3. Burnout is an expensive business in so many ways not least of it financial. To access good support costs money. However, there are things sufferers can do that can at least start to make a difference which come at a minimal cost. Pay attention to the basics – food, drink (especially alcohol and caffeine), prioritise sleep and routines above all else and get really good at saying no. By turning as many of your activities into routines, you’re reducing decisions to be taken and therefore stress from the equation. Finding rest in nature; walking, gardening or just sitting outside if that’s all you can manage, is critical. Too many of us live our lives inside especially stuck behind screens. Prioritise gentle exercise until you start feeling better – avoid gym marathons at all cost.
  4. Surround yourself with supportive professionals to help you on your journey. Money may be tight so investigate if possible, with the support of your GP what you can access for free or at a reduced cost. My GP was hopeless, and it was a hard lesson to learn. Fortunately, I was able to access some support through a friend for affordable mindfulness classes, and through some health insurance, a specific type of osteopathy as well as paying myself for various nutritional experts to help me with my recovery.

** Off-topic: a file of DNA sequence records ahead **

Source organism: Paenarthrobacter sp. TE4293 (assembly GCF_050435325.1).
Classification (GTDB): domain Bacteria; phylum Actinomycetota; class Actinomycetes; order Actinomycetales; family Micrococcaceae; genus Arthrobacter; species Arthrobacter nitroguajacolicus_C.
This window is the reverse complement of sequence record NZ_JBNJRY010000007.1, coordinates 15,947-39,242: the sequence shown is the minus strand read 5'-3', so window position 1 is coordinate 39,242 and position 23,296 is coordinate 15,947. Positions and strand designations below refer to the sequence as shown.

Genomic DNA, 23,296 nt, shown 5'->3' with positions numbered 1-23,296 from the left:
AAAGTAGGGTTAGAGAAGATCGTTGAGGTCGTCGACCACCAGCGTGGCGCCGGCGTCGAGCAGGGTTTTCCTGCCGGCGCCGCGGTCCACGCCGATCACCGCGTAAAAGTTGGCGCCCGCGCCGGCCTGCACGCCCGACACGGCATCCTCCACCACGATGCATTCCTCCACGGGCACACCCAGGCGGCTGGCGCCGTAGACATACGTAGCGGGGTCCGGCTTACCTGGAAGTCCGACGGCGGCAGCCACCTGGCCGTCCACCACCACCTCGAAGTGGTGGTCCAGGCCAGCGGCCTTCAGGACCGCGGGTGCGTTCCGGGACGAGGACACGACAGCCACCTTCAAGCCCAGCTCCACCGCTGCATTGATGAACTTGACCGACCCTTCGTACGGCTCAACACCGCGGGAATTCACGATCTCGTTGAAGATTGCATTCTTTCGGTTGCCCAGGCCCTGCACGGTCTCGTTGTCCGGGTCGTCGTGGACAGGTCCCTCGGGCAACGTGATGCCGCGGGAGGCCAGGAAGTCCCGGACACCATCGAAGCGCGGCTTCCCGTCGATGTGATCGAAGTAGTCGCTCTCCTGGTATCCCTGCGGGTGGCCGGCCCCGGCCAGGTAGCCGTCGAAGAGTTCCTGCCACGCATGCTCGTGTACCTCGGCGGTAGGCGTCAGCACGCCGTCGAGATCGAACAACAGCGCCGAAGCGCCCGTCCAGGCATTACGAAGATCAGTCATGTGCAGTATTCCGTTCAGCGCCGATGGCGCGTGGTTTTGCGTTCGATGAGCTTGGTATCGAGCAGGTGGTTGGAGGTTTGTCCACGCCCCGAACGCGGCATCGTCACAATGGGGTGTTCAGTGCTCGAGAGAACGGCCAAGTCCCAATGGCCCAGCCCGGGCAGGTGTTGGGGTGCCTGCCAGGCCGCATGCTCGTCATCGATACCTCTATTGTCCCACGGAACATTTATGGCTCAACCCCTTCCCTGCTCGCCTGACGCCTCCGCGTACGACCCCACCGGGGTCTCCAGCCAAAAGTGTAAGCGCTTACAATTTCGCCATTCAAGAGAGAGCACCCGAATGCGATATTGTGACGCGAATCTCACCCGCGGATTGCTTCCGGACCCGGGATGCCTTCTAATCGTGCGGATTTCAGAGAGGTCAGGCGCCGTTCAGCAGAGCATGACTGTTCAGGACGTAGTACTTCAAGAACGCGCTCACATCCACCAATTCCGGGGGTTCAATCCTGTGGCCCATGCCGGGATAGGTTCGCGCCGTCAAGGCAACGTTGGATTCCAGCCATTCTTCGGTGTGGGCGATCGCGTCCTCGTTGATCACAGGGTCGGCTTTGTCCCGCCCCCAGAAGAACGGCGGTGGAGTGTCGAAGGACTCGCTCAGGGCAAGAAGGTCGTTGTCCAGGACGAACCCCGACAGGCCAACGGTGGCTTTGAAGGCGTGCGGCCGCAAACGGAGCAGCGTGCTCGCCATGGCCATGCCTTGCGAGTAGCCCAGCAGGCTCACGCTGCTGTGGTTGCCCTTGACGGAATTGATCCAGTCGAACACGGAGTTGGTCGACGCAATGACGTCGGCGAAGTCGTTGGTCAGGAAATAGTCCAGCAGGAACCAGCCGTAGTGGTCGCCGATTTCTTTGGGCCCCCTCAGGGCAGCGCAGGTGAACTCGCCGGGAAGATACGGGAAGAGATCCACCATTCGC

5. Burnout remains an “Achilles” heal for most sufferers. Particularly if you have had severe burnout. The survivors I spoke to talked about needing to manage themselves and their sensitivity to burnout on an ongoing basis and I can really identify with that. In my own, case my burnout led me to totally re-evaluate my work and my approach to it. I’m now crafting a work and life with gives me much more purpose and joy. It still has its ups and downs and this year has definitely had many of those, but my bone aching exhaustion and extreme levels of anxiety are in the past. I remain vigilant though.

In my coaching work, most recently with Wise Sherpa, burnout is still to a great degree a taboo subject. There is a tendency for sufferers to downplay symptoms as “feeling a bit tired” or “run down” and few are willing to go on the record. The stigma for many, particularly in the workplace, and the desire not to worry nearest and dearest, leads many to suffer in silence. My belief is, if we can talk about burnout (and not just as part of the mental health debate but as a very really mental and physical condition) in as many spaces as possible, it will be easier for sufferers to find the words they need in order to ask for help and for professionals who can help to better understand the scale and the need for quality support.  My hope is that by sharing a little through this post we can open up a bit further the conversation and chip away at the stigma, misunderstanding and silence surrounding the condition.

PS If you’re interested, as part of my work with Wise Sherpa, I’m working on a longer blog/article on the A-Z of burnout – a practical guide. I would love to hear your thoughts and ideas on what we should include. 

#burnout #wisesherpa #businesscoaching #executivecoaching #businessmentoring #businessstrategyconsultant #executivecoachinglondon #encorecareer #reinventretirement 

Finally here is a link to a recording made only this week by Brené Brown where she discusses the subject of Burnout with Emily and Amelia Nagoski. The podcast is just over an hour long and is well worth a listen. 

Unlocking Us with Brené Brown – Brené with Amelia and Emily Nagoski – “On Burnout and How to Complete the Stress Cycle”.